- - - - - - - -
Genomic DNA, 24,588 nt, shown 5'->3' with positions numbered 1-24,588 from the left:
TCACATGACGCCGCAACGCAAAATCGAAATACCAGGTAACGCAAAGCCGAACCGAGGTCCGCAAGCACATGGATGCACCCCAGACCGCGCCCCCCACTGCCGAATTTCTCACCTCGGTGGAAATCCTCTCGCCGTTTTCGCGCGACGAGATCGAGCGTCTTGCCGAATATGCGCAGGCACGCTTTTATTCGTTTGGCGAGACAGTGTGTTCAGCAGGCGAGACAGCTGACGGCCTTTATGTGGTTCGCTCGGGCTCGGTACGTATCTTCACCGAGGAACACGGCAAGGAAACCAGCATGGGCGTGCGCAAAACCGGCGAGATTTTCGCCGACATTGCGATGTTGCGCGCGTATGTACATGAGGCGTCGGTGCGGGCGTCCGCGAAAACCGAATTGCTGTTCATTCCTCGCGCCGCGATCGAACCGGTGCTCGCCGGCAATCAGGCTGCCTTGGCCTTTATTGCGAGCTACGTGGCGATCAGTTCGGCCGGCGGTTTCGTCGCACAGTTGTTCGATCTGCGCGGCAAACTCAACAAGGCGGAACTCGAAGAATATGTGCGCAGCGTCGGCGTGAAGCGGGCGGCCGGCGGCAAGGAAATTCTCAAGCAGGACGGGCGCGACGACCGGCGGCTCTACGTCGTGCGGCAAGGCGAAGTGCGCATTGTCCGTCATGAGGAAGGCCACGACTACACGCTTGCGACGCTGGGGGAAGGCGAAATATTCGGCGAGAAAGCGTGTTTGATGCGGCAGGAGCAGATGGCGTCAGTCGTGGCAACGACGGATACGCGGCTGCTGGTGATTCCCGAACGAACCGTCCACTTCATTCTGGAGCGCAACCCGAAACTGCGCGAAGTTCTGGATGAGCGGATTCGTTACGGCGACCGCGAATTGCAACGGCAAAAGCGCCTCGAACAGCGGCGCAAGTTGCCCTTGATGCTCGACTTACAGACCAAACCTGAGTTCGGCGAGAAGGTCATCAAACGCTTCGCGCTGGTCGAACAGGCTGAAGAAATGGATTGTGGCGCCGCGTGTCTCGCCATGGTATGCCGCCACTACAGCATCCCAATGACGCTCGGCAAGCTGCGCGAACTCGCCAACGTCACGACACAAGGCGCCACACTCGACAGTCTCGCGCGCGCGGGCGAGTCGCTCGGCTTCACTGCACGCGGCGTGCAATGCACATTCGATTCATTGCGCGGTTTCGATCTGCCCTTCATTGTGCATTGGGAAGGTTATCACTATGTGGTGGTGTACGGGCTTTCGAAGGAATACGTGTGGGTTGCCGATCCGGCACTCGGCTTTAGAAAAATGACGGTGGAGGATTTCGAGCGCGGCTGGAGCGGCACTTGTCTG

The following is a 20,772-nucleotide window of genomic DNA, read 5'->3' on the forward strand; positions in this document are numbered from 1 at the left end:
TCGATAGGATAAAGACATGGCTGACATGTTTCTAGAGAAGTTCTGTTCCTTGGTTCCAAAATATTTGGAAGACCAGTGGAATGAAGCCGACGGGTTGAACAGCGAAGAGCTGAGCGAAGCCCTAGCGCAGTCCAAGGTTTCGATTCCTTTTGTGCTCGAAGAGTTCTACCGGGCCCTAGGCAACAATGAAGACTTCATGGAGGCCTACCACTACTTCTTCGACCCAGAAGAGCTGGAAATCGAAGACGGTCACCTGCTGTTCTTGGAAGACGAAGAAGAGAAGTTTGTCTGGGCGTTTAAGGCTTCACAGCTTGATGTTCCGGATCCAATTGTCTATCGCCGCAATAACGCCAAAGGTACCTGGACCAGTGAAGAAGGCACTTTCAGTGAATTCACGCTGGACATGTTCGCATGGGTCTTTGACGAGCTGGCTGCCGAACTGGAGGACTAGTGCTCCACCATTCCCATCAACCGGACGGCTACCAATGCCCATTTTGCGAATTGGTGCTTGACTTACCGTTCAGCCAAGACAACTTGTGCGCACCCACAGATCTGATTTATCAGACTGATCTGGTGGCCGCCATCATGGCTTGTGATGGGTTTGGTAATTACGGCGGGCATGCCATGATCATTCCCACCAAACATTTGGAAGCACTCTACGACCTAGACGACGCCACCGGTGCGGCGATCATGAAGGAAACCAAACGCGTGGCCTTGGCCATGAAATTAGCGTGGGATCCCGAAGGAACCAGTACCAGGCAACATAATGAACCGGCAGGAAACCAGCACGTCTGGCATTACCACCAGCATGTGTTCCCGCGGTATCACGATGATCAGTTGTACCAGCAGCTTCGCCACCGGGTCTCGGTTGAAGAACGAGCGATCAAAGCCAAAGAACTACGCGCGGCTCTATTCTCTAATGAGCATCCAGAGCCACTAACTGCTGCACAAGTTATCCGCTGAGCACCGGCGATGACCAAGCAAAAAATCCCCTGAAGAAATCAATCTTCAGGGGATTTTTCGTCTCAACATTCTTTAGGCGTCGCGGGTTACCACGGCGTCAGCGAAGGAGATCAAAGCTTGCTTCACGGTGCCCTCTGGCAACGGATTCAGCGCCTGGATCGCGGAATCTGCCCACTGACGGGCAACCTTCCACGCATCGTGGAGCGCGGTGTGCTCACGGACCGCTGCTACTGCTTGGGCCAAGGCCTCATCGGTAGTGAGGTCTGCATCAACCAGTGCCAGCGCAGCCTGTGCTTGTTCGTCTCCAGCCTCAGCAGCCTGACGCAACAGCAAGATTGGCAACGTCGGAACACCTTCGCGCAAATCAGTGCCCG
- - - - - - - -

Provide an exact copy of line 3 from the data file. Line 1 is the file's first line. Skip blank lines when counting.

The following is a 20,772-nucleotide window of genomic DNA, read 5'->3' on the forward strand; positions in this document are numbered from 1 at the left end: